Your art’s in safe hands with framer Daniel Metcalf, as Dan Poynton discovers.
Pieces of art have to be looked after. While the original artist’s creation is revered, desired, it is also lugged about and handled for purposes of display or sale, and needs special measures to keep it in good shape.
Frames by Daniel is a small Auckland firm that specialises in transporting and presenting art, employing great care and a fair bit of that mythical Kiwi ingenuity to keep the taonga from harm.
‘We sort of throw ourselves at anything we’re asked about,’ says Daniel Metcalf, the versatile and pragmatic owner of Frames by Daniel. ‘If it’s reasonable we’ll tackle it.’
The Henderson-based company makes art-boards, stretchers, easels, plinths and boxes for freighting art to any specifications required. They also offer canvas stretching.
Daniel set up a furniture building business soon after leaving school. An art-student friend was working for him and also doing bits and pieces for the local art students, and when he left to do his OE, Daniel took over his work and the business grew from there. Frames by Daniel has been going 15 years now, but it remains an intimate outfit with just one other full-timer and a couple of part-timers.
This, and some original methods of working, has allowed Daniel to keep his costs down and focus on his customers’ needs, he says.
‘I just like to be fair,’ says Daniel. ‘Artists don’t have a lot of money to spend and I’m about half the price of my competitors.’
For example, after checking out different ways of constructing art-freight boxes, Daniel came up with his own construction methods that are less labour-intensive than normal. ‘By keeping my prices low I get artists who buy more than just one thing, so I don’t lose out that much,’ he says.
‘I’m quite a creative person so I enjoy the challenge of some of the special stuff we have to do,’ he says, listing art-gallery exhibition walls and even kitchens as some of Frame by Daniel’s peripheral projects.
‘Quite often an artist will come to me with an idea which is probably achievable but way over the top and I usually find a cheaper way to achieve the look for them,’ says Daniel. ‘I’m not reserved in coming forward and saying this is a silly way to do it – we can do it this way and achieve the same thing.’
He says he basically doesn’t like having to do more work than he has to.
‘When I buy stuff I like to get the best price I can so I treat my customers the same way,’ says Daniel.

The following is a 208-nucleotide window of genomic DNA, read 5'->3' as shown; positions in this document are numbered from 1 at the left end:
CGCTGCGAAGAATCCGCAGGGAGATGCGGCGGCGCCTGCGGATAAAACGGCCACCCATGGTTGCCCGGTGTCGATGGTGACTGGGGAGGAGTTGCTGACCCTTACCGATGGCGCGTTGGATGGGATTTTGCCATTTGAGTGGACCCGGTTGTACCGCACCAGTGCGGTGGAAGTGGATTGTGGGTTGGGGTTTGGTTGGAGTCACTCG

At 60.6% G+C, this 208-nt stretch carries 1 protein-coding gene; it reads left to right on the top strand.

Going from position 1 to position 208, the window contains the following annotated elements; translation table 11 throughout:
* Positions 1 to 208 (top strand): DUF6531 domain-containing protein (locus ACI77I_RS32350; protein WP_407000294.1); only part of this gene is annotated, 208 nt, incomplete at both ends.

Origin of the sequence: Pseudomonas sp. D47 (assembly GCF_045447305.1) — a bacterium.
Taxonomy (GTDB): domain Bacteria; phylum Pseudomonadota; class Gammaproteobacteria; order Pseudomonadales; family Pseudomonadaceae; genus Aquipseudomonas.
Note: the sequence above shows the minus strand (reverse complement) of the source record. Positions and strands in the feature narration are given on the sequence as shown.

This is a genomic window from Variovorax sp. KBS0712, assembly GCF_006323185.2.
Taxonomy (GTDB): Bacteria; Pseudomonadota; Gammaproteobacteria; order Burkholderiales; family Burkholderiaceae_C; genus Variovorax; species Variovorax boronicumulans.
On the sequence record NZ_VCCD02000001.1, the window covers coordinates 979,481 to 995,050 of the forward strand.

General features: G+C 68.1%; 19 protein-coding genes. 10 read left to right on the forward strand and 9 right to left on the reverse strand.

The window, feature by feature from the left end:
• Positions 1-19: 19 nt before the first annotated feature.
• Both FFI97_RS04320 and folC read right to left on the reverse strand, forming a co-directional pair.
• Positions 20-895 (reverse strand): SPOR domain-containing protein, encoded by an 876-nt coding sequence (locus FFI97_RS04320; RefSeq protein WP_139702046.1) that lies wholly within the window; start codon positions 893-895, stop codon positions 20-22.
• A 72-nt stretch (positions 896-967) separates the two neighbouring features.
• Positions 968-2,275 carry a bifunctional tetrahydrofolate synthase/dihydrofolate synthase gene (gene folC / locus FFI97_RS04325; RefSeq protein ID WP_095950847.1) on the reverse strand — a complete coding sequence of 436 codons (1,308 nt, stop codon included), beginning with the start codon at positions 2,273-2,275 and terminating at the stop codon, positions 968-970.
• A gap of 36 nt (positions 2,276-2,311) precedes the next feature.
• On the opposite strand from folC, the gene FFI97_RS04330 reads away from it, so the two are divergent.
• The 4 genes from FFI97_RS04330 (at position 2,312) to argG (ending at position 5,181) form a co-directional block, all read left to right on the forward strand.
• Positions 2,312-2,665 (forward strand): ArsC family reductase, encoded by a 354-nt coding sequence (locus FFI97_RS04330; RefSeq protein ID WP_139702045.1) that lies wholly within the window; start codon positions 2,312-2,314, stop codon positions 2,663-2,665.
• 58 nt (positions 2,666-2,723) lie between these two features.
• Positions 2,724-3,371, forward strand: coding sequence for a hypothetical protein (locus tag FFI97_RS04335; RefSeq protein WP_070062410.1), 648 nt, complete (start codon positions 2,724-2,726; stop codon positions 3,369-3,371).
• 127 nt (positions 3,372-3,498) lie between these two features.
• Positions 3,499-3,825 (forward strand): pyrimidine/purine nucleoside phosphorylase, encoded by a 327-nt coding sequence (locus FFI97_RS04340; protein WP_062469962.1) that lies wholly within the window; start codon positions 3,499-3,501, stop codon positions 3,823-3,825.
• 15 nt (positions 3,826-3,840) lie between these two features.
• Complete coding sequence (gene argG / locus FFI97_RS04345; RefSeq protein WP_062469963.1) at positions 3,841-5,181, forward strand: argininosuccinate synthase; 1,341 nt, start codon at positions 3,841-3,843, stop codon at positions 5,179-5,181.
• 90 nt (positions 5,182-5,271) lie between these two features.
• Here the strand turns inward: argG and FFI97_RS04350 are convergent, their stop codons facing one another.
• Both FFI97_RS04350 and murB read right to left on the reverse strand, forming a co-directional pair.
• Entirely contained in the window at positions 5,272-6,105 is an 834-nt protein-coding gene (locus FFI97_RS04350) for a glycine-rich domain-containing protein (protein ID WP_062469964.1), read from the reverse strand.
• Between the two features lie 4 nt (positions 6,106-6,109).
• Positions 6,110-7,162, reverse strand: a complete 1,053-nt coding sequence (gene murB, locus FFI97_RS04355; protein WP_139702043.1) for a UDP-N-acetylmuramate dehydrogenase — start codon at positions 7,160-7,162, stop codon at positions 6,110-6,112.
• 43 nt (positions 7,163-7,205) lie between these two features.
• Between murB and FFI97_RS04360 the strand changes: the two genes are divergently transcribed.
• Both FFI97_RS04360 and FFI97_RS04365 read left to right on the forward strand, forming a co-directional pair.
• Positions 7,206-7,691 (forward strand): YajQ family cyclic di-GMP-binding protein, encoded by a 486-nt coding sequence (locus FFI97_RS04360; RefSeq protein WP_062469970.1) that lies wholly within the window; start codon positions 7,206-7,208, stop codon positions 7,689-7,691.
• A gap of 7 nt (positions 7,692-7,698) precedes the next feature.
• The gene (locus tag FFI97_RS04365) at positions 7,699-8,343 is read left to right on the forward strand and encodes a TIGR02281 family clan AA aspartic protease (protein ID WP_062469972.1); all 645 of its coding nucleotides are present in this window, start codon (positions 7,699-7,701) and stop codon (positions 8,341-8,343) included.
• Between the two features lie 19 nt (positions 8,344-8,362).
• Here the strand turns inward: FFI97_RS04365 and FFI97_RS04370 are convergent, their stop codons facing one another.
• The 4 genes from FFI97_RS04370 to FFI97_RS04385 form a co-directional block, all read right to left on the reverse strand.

Frames by Daniel does a lot of work transporting art-pieces here and internationally for organisations such as the Wallace Art Awards. They work intimately with a lot of New Zealand’s leading artists, and this requires a sensitivity toward their work, although Daniel modestly denies this.
‘To try and paint something I don’t think I’d have any joy at all, but I’m quite creative with wood,’ says Daniel. ‘I’m a visual person and like building hands-on. I’m not so good with writing and reading, which has its drawbacks if you want to repeat something because you haven’t always got it written down.’
‘I’ve been dealing with an older artist called Mervyn Williams whose art I really enjoy,’ he says. ‘We’ve been doing some maquettes for some sculpture projects he’s had in his head for about 25 years, but we met up and managed to get them out of his head and start producing them.’
These days, boards and especially rounds are the big thing, says Daniel, because artists tend to apply a lot more media than before, and canvases don’t work as well for this.
Also, there are constant requests for idiosyncratically shaped boards, and so Daniel employs the latest computer controlled cutters.
‘We can get a program written up for any shape – we can basically do anything,’ he says. ‘We even produce boards in the shape of artists’ logos.’
And what skills are most necessary for such work? Daniel isn’t quite sure but does say you’ve got to be good at measuring. Focus is also important.
‘One of the young guys who worked for me was an artist and when he had an exhibition coming up you could tell because he was a bit switched off and mistakes got made,’ he says.
But Daniel obviously has the focus for this work.
‘We’re never quiet here,’ he says. ‘There’s always plenty to do.’
First published in ArtZone #72